The Power of Ordinary Celebrations
"This is the day the LORD has made; We will rejoice and be glad in it." Psalm 118:24 (NKJV)
Funny the way some childhood memories are etched in pinpoint clarity against the Impressionist background of our years. There’s one memory whose significance I never question; its setting was a blustery Sunday evening in the midst of a very dreary March. I know exactly why it remains so deeply etched in my thoughts, for in a dark, windy moment, I (Sarah) glimpsed the power of ordinary celebration — workaday beauty — to invade and redeem a moment of possible despair.
To set the scene: a small, brick house in Texas, my mom wrapped in a sweater at the open front door, waving to my dad as his car, headlights eerie in the light rain, pulled away from us into the night. My three younger siblings pressed against her, waving too. I stood slightly behind, reserved in my new on-the-cusp-of-adulthood self-consciousness, quiet because of the dread that unexpectedly filled my heart.
I was just old enough to perceive this was a difficult moment for my mom. On this, the fourth Sunday of its kind, she was waving goodbye to my dad as he left again for five days of work at a distance too far to cover each evening. We wouldn’t see him again until Friday.
The keeping, feeding and entertaining of four children was in her lone hands — as was the housework, the driving to lessons, the making of meals. Beyond this was the fact of my baby sister’s nocturnal asthma and the newly diagnosed health condition that caused Mom to become intensely dizzy at the most inopportune of moments.
I was freshly aware of the fact that life can be very hard, not in dramatic ways, but in small, daily realities. The ripening of adulthood had stolen the blessed innocence that is the gift of childhood. I was aware of myself as confronting something, responsible for grappling with it in a way I never had been before. I had no idea what to do.
From behind, I surveyed my mother’s shoulders, saw the momentary sag as my sister asked to be carried with sweet, clutching little hands. I couldn’t see Mom’s face, but I waited, sure that when she turned I would behold a set of tired eyes or a resigned face that would mean a hushed evening, an early bedtime and maybe a strained week to come.
I heard the sigh as my mother firmly closed the front door. She turned. "I think we need a party tonight. Cookies, burgers and a movie. We can pile on my bed and have an indoor picnic."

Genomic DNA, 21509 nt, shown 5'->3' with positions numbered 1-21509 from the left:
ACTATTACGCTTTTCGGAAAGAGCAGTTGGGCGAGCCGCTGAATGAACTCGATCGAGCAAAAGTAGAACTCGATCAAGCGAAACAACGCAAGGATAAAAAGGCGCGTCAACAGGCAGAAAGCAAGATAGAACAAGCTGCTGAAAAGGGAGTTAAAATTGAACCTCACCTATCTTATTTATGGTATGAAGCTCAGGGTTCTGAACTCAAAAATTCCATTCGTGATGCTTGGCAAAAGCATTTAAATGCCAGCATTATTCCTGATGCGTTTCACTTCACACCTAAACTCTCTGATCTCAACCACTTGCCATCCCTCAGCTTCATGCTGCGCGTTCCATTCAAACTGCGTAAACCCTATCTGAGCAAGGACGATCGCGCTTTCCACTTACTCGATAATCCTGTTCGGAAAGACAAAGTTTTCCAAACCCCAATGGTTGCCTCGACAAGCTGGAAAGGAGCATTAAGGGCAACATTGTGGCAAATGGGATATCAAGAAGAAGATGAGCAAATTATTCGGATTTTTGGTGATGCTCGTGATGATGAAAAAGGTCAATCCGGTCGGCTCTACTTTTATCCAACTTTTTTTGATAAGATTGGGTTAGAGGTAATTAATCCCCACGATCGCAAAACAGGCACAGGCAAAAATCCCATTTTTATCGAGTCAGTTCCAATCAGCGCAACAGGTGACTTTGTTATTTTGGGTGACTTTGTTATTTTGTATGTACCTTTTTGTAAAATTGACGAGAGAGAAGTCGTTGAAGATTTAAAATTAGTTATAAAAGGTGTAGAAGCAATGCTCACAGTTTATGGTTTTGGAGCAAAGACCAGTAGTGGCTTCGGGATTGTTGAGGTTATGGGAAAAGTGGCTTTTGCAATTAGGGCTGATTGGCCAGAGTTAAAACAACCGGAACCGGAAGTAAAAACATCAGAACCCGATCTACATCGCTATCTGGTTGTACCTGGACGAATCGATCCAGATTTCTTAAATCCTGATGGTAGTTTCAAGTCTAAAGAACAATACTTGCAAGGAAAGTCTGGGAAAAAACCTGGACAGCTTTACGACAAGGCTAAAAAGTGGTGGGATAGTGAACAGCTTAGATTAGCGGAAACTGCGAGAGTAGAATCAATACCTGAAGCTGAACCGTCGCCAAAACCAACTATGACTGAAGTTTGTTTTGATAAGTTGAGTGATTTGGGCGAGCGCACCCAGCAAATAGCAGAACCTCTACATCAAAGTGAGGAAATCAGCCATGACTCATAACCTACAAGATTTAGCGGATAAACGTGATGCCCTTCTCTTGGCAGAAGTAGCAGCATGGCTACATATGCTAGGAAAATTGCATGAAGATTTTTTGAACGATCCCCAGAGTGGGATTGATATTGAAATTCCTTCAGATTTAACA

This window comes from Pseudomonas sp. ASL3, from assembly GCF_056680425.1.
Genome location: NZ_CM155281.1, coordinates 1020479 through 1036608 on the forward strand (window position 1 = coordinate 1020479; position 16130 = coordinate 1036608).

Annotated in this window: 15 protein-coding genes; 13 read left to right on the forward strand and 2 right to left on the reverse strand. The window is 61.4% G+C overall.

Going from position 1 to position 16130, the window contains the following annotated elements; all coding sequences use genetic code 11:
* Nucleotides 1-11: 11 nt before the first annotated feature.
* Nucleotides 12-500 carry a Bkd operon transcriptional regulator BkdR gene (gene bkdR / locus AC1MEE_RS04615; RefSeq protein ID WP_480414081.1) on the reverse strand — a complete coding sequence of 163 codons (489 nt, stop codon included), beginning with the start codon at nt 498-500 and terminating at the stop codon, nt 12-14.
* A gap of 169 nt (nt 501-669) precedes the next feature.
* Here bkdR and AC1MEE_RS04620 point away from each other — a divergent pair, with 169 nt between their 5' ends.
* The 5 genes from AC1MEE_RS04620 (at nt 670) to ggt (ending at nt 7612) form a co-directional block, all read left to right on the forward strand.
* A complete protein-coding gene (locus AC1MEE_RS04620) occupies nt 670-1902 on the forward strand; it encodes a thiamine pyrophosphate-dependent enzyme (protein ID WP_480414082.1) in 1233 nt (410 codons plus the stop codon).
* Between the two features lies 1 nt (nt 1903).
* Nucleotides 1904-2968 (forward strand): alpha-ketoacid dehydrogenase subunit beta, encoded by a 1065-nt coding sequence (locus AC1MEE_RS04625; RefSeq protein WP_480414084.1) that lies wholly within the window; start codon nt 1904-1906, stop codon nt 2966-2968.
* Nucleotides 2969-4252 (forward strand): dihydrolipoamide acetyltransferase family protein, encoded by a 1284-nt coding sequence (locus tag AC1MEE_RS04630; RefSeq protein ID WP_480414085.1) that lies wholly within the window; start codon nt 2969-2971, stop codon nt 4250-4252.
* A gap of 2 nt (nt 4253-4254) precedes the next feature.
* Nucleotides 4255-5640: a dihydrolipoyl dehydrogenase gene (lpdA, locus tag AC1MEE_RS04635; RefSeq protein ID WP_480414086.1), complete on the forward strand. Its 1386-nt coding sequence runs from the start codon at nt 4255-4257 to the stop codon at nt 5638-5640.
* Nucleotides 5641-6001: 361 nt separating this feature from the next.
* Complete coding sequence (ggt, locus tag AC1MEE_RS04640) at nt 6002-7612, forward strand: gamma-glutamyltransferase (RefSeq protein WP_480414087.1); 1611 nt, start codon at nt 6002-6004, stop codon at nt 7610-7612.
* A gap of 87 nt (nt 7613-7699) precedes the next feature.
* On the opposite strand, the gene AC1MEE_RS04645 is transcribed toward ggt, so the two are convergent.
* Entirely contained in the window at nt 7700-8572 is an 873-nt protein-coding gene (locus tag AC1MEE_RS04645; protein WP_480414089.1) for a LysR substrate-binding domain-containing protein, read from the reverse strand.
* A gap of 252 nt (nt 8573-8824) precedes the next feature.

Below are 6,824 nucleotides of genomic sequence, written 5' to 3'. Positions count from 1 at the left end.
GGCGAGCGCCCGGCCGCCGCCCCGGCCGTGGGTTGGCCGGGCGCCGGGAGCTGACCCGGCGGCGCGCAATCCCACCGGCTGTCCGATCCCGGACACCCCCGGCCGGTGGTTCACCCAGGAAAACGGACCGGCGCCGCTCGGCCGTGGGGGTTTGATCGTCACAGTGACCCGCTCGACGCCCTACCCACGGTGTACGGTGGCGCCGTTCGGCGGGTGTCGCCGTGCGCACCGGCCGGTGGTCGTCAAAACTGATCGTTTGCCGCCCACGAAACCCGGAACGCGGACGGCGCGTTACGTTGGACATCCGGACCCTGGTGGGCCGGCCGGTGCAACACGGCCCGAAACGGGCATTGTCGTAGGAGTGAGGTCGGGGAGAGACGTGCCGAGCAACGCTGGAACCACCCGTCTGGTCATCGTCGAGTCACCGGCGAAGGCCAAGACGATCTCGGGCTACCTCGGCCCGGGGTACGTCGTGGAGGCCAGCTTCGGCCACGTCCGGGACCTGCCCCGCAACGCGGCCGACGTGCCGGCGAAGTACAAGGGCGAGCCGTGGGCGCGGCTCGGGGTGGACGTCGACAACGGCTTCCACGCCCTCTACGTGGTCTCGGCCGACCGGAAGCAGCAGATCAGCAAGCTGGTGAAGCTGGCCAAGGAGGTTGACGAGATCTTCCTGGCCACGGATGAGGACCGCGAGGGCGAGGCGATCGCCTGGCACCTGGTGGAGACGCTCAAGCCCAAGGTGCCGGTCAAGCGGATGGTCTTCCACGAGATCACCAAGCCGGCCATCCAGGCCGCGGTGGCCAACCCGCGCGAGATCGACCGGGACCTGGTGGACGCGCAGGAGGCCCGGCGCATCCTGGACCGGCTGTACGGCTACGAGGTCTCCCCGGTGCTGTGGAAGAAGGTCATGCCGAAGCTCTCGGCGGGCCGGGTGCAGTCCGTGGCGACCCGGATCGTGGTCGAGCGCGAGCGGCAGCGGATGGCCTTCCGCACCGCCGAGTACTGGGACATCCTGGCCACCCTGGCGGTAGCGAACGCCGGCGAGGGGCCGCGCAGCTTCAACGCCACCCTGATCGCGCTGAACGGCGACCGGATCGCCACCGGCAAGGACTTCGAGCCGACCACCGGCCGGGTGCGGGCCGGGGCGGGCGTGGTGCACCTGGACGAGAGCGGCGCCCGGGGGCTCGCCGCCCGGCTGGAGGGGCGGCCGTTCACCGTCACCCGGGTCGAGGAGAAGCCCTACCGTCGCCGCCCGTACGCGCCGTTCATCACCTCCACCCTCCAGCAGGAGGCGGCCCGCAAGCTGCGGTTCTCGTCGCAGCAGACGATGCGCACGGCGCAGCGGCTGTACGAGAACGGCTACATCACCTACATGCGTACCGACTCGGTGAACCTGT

I think I smiled, but I was too startled for it to be much more than a wondering half-smile at first. My mom certainly smiled, patting each of my brothers on the head. The boys cheered. Three-year-old Joy clapped her little hands. And the moment of farewell — that wistful, slightly frightening moment of watching my dad depart — was transformed by one sentence into a moment of possibility.
As everyone moved toward the kitchen, my mom put her hand on my arm. "It’s going to be a good week, Sarah. Don’t worry. Would you make the cookies?"
The rest of the evening passed in what can only be described as merriment. There was plenty of sibling squabbling and jostling for the prized seat next to my mom. But there were also our favorite cheeseburgers, fresh oatmeal crispies and lemonade in the gem-toned plastic sippy cups whose battered presence was constant throughout my childhood. There was an old Haley Mills movie and a raucous amount of shouted laughter with a bedtime a little too late after an evening enjoyed to the hilt.
And there was a next morning — still rainy, still gray, still March at its worst, but all of us with filled hearts from the celebration the night before.
In looking back at that memory, it remains with me because that moment profoundly shaped the way I encounter the difficult ordinary of life in a fallen world.
Nearly 20 years later, I am deeply aware of the gift my mother gave me when the face she turned to a moment of real despair was one of hope.
In her choice that night, she modeled what it means to look at life in a fallen world, every day, and meet it with a creative joy born of the Holy Spirit.
Sweet Father, help me see in each day the possibility of bringing Your joy into every moment that Your presence can be reflected daily through my life. In Jesus’ Name, Amen.
TRUTH FOR TODAY:
Philippians 4:11b, " … I have learned to be content in whatever circumstances I am." (NASB)
REFLECT AND RESPOND:
What choices do you make to bring joy into the challenging moments of your life?
What heart attitude gets in the way of choosing to celebrate life in your home?
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